New tool for those debating retiring

PERSONAL FINANCE

July 22, 2008|By EILEEN AMBROSE

Retirement planning has always been more art than science.

You try to figure out how much you need to save even though there are so many unknown variables. Without good numbers, you could end up retiring too early and find yourself having to look for a job after a few years. Or you could end up working longer than you have to.

The Social Security Administration is now bringing a little more precision to the art.

The agency yesterday unveiled an online calculator that will project your Social Security benefits based on your actual work record.

The agency has other online calculators and every year mails benefit estimates to adult workers. But this latest calculator goes further than these, allowing you to quickly run various scenarios based on earning projections and differing retirement ages.

"I'm impressed. It's a wonderful tool. It brings some clarity to one of the key sources of income for people in retirement," says Stuart Ritter, a T. Rowe Price Associates financial planner who tried the calculator yesterday. "Knowing more about your Social Security benefits will help you plan better for what you need to be saving."

You can find the Retirement Estimator on the agency's home page at www.ssa.gov.

You won't be able to use it if you don't have enough credits to qualify for benefits - 10 years of earnings - or you are already receiving benefits.

You will need to plug in your Social Security number and mother's maiden name. The agency says the site is secure. And when you print out your information, it won't include these identifying details.

The calculator will ask when you plan to stop working and your average future earnings. It combines these with your earnings history so far.

With the click of the mouse, you can see what your monthly benefit will likely be at 62 - the earliest year to receive benefits - and at other ages. You can, for instance, calculate the difference in benefits by working one more year, something the annual paper estimates don't tell you. In my case, retiring at 63 instead of 62 would mean an extra $100 a month.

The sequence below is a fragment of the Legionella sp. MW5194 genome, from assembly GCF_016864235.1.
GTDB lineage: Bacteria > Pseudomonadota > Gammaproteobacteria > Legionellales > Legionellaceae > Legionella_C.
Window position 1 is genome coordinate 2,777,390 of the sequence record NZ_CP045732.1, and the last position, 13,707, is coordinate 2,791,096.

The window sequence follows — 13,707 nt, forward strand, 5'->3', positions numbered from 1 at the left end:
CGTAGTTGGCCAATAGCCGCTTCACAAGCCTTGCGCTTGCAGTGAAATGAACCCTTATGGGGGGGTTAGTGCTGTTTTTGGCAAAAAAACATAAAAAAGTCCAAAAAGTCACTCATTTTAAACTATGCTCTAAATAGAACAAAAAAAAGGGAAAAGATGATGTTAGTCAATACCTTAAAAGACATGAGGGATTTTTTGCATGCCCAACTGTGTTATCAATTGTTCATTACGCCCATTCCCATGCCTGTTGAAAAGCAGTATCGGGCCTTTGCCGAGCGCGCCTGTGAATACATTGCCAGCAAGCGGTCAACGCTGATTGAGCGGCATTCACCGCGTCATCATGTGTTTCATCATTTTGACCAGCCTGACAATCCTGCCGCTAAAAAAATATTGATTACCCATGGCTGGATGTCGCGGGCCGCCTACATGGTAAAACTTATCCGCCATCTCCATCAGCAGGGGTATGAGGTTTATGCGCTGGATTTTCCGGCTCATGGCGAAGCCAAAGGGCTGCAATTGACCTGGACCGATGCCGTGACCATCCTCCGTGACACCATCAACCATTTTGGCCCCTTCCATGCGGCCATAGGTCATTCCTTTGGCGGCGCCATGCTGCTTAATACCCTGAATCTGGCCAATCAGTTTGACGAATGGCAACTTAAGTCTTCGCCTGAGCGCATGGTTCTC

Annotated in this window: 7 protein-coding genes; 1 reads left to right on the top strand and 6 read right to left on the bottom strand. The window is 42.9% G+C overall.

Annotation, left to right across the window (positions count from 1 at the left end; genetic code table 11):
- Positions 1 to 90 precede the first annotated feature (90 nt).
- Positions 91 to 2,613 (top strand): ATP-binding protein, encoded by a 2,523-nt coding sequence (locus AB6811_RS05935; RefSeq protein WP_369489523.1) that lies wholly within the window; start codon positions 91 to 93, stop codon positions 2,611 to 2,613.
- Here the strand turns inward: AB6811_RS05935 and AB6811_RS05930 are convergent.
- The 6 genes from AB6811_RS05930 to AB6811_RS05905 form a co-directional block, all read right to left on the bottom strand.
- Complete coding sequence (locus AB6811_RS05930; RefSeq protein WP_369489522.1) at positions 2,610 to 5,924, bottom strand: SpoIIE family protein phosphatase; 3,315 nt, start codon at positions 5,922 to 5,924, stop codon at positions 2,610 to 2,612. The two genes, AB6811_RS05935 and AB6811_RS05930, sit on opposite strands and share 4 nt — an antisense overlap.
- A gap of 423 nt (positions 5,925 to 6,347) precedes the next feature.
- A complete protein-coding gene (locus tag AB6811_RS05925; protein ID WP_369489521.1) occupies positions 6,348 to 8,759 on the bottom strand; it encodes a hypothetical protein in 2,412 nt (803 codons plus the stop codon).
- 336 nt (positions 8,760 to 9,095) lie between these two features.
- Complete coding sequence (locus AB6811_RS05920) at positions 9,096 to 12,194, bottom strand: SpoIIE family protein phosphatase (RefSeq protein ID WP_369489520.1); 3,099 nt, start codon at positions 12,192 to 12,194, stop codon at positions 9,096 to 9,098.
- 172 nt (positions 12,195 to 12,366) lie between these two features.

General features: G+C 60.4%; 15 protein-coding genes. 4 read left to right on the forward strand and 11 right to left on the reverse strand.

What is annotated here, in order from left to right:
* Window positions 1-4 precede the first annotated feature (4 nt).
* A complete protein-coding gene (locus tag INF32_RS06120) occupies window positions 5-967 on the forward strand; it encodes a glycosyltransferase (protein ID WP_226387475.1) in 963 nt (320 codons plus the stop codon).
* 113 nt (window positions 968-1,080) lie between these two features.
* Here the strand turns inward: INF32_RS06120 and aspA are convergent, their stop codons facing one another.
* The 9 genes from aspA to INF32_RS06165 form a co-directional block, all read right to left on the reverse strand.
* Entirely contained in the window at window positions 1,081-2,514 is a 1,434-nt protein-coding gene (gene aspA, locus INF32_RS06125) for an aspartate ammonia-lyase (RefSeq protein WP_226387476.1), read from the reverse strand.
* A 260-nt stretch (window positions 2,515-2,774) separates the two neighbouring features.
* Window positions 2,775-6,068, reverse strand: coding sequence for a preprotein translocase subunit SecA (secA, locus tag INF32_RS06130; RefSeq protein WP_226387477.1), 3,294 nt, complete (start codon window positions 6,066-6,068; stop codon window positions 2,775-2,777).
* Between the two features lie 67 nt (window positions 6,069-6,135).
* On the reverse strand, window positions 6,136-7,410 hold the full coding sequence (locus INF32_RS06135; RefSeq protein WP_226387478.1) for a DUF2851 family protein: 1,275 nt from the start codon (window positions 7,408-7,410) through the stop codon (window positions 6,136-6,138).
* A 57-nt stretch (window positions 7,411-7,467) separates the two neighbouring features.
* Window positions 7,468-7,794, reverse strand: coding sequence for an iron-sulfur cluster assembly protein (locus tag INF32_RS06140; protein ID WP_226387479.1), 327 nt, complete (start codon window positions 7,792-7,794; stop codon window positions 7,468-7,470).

Mary Jane Yarrington, who writes a column on Social Security for the National Committee to Preserve Social Security and Medicare, says she's frequently asked about the impact on benefits if a worker goes from full-time to part-time work. That's not an easy answer without a lot of details, she says. But the calculator can answer that in seconds.

Of course, the calculator's numbers are still estimates. The older you are, the more accurate the figures will be. Even so, younger workers could benefit by calculating their benefits and getting an idea of how much more they need to save for a comfortable retirement.

"The earlier in life the better," says Dallas Salisbury, president of the Employee Benefit Research Institute, which reviewed the calculator during its testing stages. "These types of calculations early in life will allow people to begin saving small amounts early, and small amounts early add up to big amounts."

The majority of today's retirees took reduced benefits in their early 60s. Given expanding life spans, you're often better off delaying benefits until your full retirement age or longer to collect higher monthly benefits. Generally after age 80, retirees who delayed benefits come out financially ahead of those who took them early.

Could the calculator persuade some workers to delay benefits?

"It's possible it will have that effect," but the goal is to give people the information so they can make the best choice for themselves, Social Security Commissioner Michael J. Astrue told reporters in a telephone conference yesterday.

The calculator will be updated if Congress and the new president change benefits to shore up the system. Often questions about the soundness of Social Security lead many workers to say they aren't counting on benefits when they retire.

But many workers underestimate the role of Social Security. Benefits now replace about 38 percent of the average retiree's pre-retirement income, Salisbury says. And benefits are the only or primary source of income for two-thirds of retirees, he says.

The two biggest factors that will affect your financial security in retirement, Price's Ritter says, are how long you work and when you start taking Social Security. These are more important than how much money you withdraw from your portfolio each year in retirement and your asset allocation, he says.

So, try out the calculator.

Also, other online changes are coming from Social Security. The agency in October will simplify the online application for benefits, reducing the time to apply from 45 minutes to 15 minutes.

eileen.ambrose@baltsun.com

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